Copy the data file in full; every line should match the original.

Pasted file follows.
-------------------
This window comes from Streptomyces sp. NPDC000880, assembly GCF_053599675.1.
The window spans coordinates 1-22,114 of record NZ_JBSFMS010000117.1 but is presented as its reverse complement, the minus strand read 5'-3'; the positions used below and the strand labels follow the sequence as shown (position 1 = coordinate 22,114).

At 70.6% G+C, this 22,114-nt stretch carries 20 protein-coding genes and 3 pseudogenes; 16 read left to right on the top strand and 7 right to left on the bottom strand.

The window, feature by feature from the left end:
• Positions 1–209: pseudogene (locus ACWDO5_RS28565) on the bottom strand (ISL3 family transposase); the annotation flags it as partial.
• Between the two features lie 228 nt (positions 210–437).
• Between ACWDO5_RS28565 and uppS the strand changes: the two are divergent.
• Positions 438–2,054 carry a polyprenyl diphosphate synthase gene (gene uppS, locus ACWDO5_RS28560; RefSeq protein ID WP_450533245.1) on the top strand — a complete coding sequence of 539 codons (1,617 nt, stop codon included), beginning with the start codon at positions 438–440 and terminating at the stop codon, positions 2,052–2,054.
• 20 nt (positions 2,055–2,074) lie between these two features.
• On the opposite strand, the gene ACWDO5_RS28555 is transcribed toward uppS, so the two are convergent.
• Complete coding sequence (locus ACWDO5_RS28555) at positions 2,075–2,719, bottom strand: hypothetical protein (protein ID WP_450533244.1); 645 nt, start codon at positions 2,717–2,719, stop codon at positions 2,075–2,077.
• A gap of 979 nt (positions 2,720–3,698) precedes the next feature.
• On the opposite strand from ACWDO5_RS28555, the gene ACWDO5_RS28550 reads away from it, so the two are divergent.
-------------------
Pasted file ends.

This window comes from Streptomyces sp. NPDC000880, assembly GCF_053599675.1.
The window spans coordinates 1-22,114 of record NZ_JBSFMS010000117.1 but is presented as its reverse complement, the minus strand read 5'-3'; the positions used below and the strand labels follow the sequence as shown (position 1 = coordinate 22,114).

At 70.6% G+C, this 22,114-nt stretch carries 20 protein-coding genes and 3 pseudogenes; 16 read left to right on the top strand and 7 right to left on the bottom strand.

The window, feature by feature from the left end:
• Positions 1–209: pseudogene (locus ACWDO5_RS28565) on the bottom strand (ISL3 family transposase); the annotation flags it as partial.
• Between the two features lie 228 nt (positions 210–437).
• Between ACWDO5_RS28565 and uppS the strand changes: the two are divergent.
• Positions 438–2,054 carry a polyprenyl diphosphate synthase gene (gene uppS, locus ACWDO5_RS28560; RefSeq protein ID WP_450533245.1) on the top strand — a complete coding sequence of 539 codons (1,617 nt, stop codon included), beginning with the start codon at positions 438–440 and terminating at the stop codon, positions 2,052–2,054.
• 20 nt (positions 2,055–2,074) lie between these two features.
• On the opposite strand, the gene ACWDO5_RS28555 is transcribed toward uppS, so the two are convergent.
• Complete coding sequence (locus ACWDO5_RS28555) at positions 2,075–2,719, bottom strand: hypothetical protein (protein ID WP_450533244.1); 645 nt, start codon at positions 2,717–2,719, stop codon at positions 2,075–2,077.
• A gap of 979 nt (positions 2,720–3,698) precedes the next feature.
• On the opposite strand from ACWDO5_RS28555, the gene ACWDO5_RS28550 reads away from it, so the two are divergent.